This Virtual World Economics blog asks the question “Does a virtual economy affect player retention?”
The answer is unquestionably yes.
It is well-established that broken economies will chase away users. Two examples:
- The economy in Ultima Online was severely broken because of limited resources being hoarded, resulting in items not spawning. Essentially, insufficient liquidity in the market results in player loss.
- We have also seen that excess liquidity results in player loss; it’s well established that duping, which generally results in an excess of both cash and items in the game, shortens player lifespans as well.
It’s harder to see whether having a robust virtual economy extends player lifespan, since it’s proving a negative. But we have seen that the removal of economic features to simply the economy results in the loss of users; the removal of the merchanting professions in Star Wars Galaxies had a negative impact. We have also seen, via that same game and via Eve, that given the option, a substantial amount of players will choose economic gameplay as their primary means of interacting with the game system.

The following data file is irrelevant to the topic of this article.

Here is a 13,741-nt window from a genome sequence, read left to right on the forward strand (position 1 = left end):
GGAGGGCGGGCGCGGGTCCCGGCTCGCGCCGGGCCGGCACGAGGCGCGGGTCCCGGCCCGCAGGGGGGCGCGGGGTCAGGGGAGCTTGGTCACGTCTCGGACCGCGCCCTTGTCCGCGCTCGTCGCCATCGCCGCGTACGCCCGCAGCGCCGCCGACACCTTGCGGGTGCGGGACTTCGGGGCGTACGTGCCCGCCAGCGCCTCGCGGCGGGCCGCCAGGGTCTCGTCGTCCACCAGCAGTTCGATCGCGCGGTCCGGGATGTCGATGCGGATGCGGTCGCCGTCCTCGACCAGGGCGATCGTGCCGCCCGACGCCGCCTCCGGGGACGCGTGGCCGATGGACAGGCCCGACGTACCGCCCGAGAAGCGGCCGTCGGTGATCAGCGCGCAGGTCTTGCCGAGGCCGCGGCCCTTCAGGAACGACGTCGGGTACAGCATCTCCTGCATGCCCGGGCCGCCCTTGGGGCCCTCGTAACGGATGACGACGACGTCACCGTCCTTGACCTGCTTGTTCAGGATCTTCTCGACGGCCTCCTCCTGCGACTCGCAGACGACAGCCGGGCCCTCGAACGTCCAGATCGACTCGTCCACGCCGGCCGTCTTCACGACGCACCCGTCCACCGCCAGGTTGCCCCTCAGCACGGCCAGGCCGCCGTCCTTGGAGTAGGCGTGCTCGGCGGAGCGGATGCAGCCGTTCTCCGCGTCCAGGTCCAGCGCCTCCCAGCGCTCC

Economic play is not a tertiary feature in game worlds, unless you consider loot to be a tertiary feature. Loot is reward for labor, albeit in a crudely simulated fashion. You can’t not design economics into your virtual world.
The question the blog post is really asking is about the degree of player-driven economy. Typically, we see a few gradations:
- A completely managed economy — you buy and sell only to the game
- A centrally controlled economy where the NPC shops provide price floors and ceilings, but players can transact among themselves; all items are sourced from shops and loot.
- As above, but items start to be sourced from other players as well via crafting. Typically this is also where you add item damage and decay as well.
- A “player-driven economy” where items of variable quality are sourced primarily from players rather than from NPCs, and there is minimal price-setting performed by the game engine. This can reach the point of being a complete laissez faire environment.
Once you get to the top tier, there’s additional wrinkles you can add into the mix, the biggest of which is whether you have a perfect information economy or not (WoW’s auction house is global, and basically acts like eBay, flattening prices; original SWG merchants and UO vendors were local, and therefore you could hunt for the best prices). The degree of customizability not just in visuals but in statistics permits varying quality goods, etc. Price fluctuations over time can lead to more sophisticated play tactics such as shorting, arbitrage, and the like.
Economic play is a proven game mechanic of great appeal going back to the earliest games, because it provides varying challenges in a defined system model, susceptible to varying tactics and preparation. In other words, it hits all the items on the “fun checklist.”